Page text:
Stephen A. DiBiase Poetry Contest, many of the lines from local poets.

This year’s Poets in the Park, as other years in the past, was co-sponsored by a grant from the Hudson Valley Writers Guild. We hope to be here next year for our 30th year of bringing poetry to the Robert Burns statue in Washington Park, Albany, NY on Saturdays in July. Thank you to the poets & poetry fans in Albany for your support.

(Additional photos from Poets in the Park can be found here at my Flickr site.)

July 30, 2018

The Tin Angel by Paul Pines

This is my book!

“Big deal,” you say. Yeah, a big synchronicity deal.  

Joe Krausman found it today (July 30) in the Albany Public Library give-away bin. It had a sticker inside the back cover with my name & address & an inscription on the title page, “To Dan — Who was on the scene - all best, Paul Pines 9/11/88”.

I had given this copy to someone, perhaps around 2010, who had also hung out at the NYC jazz club the Tin Palace, the setting of the fictional Tin Angel, on Bowery & 2nd St., as I had, back when Paul was the proprietor. I had planned, after giving the older copy away, to buy the new edition of The Tin Angel, but never did.

Over the years I got to know Paul more; he read at the Third Thursday Poetry Night in April 2010, at Poets in the Park in July 2015, & I have many more signed books since when he signed The Tin Angel.

That book had been on my mind since Paul died in late June, & I had forgotten he had signed my copy. Now, in a Jungian gesture that Paul would appreciate, I had it back, thanks to my old friend, Joe Krausman, who says, “It’s just a coincidence.”

Thanks Joe -- & thanks Paul Pines.

July 27, 2018

Third Thursday Poetry Night: James Duncan, July 19

James Duncan, featured poet
A Summertime Third Thursday at the Social Justice Center. We had a short sign-up sheet, then some last minute add-ons, so our featured poet, James Duncan, went last. But first we had to invoke the Muse, tonight the recently-gone beloved poet & jazz impresario, Paul Pines.

I had first encountered Paul at the bar he owned in NYC on the corner of 2nd St. & Bowery, The Tin Palace, back int the mid-1970s. I lived 2 blocks away on 2nd St. & 1st Ave. & it became my neighborhood bar even after Paul sold it & moved on. It was a jazz joint with the occasional poetry event on Saturday afternoons. By the time I moved back up here in the mid-1980s Paul was already here, still writing poetry & organizing the Lake George Jazz Festival. In the years up to now, I was pleased to get to know him, his fine poetry, & to work with him when he directed the theater event Ajax in America in 2016 at Skidmore College. Paul cared deeply about art but more importantly about people. I honored him tonight by reading his poem “The Death of Eddie Jefferson” from Paul’s book Message from the Memoirist (Dos Madres Press, 2015), a poem that harkened back to the days of the Tin Palace. Paul had read here at the Third Thursday in 2010 & later at Poets in the Park in 2015.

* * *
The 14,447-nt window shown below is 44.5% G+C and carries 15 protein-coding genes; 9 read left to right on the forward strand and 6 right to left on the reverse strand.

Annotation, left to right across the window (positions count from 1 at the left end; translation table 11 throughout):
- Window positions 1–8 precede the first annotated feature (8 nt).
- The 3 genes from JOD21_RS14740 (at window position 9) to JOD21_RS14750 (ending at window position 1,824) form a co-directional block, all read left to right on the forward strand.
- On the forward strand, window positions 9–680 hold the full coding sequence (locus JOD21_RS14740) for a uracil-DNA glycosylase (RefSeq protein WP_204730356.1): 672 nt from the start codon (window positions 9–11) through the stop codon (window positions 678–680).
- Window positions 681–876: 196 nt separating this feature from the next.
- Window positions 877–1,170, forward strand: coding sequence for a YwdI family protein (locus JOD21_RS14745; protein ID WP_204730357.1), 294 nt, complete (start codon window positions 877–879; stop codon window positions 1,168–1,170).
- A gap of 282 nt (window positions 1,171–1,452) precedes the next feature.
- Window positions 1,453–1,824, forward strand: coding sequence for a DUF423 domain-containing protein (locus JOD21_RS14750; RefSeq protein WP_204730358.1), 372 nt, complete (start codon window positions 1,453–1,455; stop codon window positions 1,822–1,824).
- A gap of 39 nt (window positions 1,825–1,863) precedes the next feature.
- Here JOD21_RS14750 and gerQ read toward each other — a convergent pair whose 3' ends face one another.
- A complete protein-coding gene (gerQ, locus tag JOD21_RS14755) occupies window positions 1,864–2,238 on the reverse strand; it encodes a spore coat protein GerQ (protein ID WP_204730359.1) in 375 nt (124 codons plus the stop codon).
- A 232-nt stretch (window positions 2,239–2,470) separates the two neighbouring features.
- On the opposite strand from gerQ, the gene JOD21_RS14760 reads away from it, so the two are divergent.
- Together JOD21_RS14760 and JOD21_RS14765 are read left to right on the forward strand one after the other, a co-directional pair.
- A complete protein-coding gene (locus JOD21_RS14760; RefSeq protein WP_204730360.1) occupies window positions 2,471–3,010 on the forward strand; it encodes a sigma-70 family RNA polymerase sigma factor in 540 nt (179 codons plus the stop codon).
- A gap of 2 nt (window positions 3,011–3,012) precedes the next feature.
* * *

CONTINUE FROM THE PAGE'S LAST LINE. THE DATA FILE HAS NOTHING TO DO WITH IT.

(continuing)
Douglas Holiday started off the open mic in pure Holiday fashion with a brand-new piece inspired by the current President “A Montenegro Matter,” full of often humorous but mostly upsetting satire. Samuel Weinstein was back again to read tonight a piece written for his grandparents, a dialogue, “I’ll Miss You I’ll Be Seeing You I Love You.” Alan Catlin has a new chapbook out from Presa Press, Three Farmers on the Way to a Dance, poems responding to the work of August Sander the early 20th Century photographer & read the brief “A Student of Philosophy” about a photo from 1926.

Joe Krausman discussed the work of Paul Pines in the context of the Jungian concept of synchronicity then read a short poem by Pines “After a Mayan Folksong by Antonio Medez Bolio” from Reflections in a Smoking Mirror (Dos Madres Press, 2011). Bob Sharkey read “June 16, 114 Years Later” imagining walking through Troy with Leopold Bloom. The poet known as Screamer returned to read the humorous list poem “Reasons I Burned My Toast” many due to her dog (but then she is someone who rescues such critters).

The poet known as Algorhythm also made a rare appearance here (after just seeing him at the Low Beat earlier this week), read from his phone, about a trip to Spain in 2012, “The Hill of Pardon,” grieving his mother, & finding happiness climbing a mountain. Jeff Stubits read his piece combining personal essay & stand-up comedy about his roommate, “Feeding My Guru.” I brought the open mic to a close with another nod to our Muse tonight by reading “A Small Bouquet for Paul” composed of 2 short parts each responding to poems by Paul Pines.